WWF project preserving endangered vulture species

Published: September 5, 2013
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Diclofenac sodium, a non-steroidal anti-inflammatory drug (NSAID), used in livestock, is the main cause of mortality through kidney failure in vultures. PHOTO: commons.wikimedia

Diclofenac sodium, a non-steroidal anti-inflammatory drug (NSAID), used in livestock, is the main cause of mortality through kidney failure in vultures. PHOTO: commons.wikimedia

LAHORE: 

The Gyps vulture species including the white-backed vulture (Gyps Bengalensis) and the long-billed vulture (Gyps Indicus) have declined by more than 90 per cent in Pakistan, India and Nepal and are now classified as critically endangered species by the International Union for Conservation of Nature (IUCN) and its species assessors BirdLife International.

Diclofenac sodium, a non-steroidal anti-inflammatory drug (NSAID), used in livestock, is the main cause of mortality through kidney failure in vultures.

In 2005, World Wildlife Fund (WWF) Pakistan launched a captive breeding programme at Changa Manga forest, 80 kilometres south west of Lahore, aiming to secure a viable population of the white-backed vulture. It was a regional priority species for the Global Programme Framework of the WWF network.

Currently there are 18 white-backed vultures in the facility at Changa Manga forest.

One of the project’s biggest achievements has been lobbying for the implementation of a ban on the sale and manufacture of diclofenac sodium.

The Gyps Vulture Restoration Facility is the only ex-situ project in Pakistan dedicated to fighting threats faced by white-backed vultures. Ex-situ conservation means protecting an endangered species outside its natural habitat.

WWF–Pakistan is also a member of the Vulture Specialist Group of IUCN’s Species Survival Commission.

WWF-Pakistan is also working on the in-situ conservation of the white-backed vulture in Nagar Parkar, Sindh, since January 2012.

Gyps vultures and long-billed vulture populations are restricted to the Karoonjhar hills and its adjacent villages in Nagar Parkar.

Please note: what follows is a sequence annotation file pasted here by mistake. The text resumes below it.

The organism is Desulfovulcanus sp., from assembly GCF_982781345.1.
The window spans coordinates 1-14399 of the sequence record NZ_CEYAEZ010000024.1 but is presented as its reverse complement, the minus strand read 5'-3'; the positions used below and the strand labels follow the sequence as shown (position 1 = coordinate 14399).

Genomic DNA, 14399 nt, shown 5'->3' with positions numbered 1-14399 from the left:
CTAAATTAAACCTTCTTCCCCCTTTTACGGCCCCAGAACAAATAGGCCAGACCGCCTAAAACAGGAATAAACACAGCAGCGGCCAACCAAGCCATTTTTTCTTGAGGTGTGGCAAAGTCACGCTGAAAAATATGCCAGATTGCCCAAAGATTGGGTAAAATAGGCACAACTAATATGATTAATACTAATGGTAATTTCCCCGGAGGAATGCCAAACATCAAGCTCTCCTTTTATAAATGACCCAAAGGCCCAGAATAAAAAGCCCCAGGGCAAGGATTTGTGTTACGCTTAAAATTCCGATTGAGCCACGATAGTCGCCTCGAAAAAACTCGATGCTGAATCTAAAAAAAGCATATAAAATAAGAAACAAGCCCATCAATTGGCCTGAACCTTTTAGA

Through the Vulture Safe Zone Project, WWF-Pakistan has established an area of 100 kilometres in diameter around the Gyps vulture populations in Nagar Parkar called the Vulture Safe Zone where the aim is to declare the area a diclofenac-free zone so that Gyps vultures can breed and thrive.

The objectives of this project include enhancing the availability and usage of the alternate, meloxicam, through lobbying with pharmaceutical companies, veterinarians and government departments.

This project is in line with the overall objective of the international consortium under the name of Saving Asian Vultures from Extinction (SAVE), with WWF-Pakistan is also represented on the board.

So far, the project has conducted assessment surveys on Diclofenac Sodium and its alternate Meloxicam’s availability at veterinary stores; the Gyps vulture population assessments during 2011-12 and 2012-13 breeding seasons and the carcass availability at Nagar Parker.

Potency tests of meloxicam samples collected from Nagar Parkar reveal that the formulation of meloxicam in Pakistan needs to be improved.

Recent research has shown that other drugs such as ketoprofen and aceclofenac are also fatal to vultures in a similar manner as diclofenac sodium as these metabolise in the body like diclofenac. The project has also integrated their availability assessment surveys in Nagar Parkar to check the current status.

Moreover, a community based organisation (CBO) Parkar Foundation has been registered at Nagar Parkar to serve as the backbone for this project and the eventual goal of the project will be a community sustained protected area for vultures. Conservation of vultures is aimed at bolstering the spirit of “International Vulture Awareness Day” celebrated every year on September 7 to highlight the importance of vultures in everyday life.

Published in The Express Tribune, September 5th, 2013.

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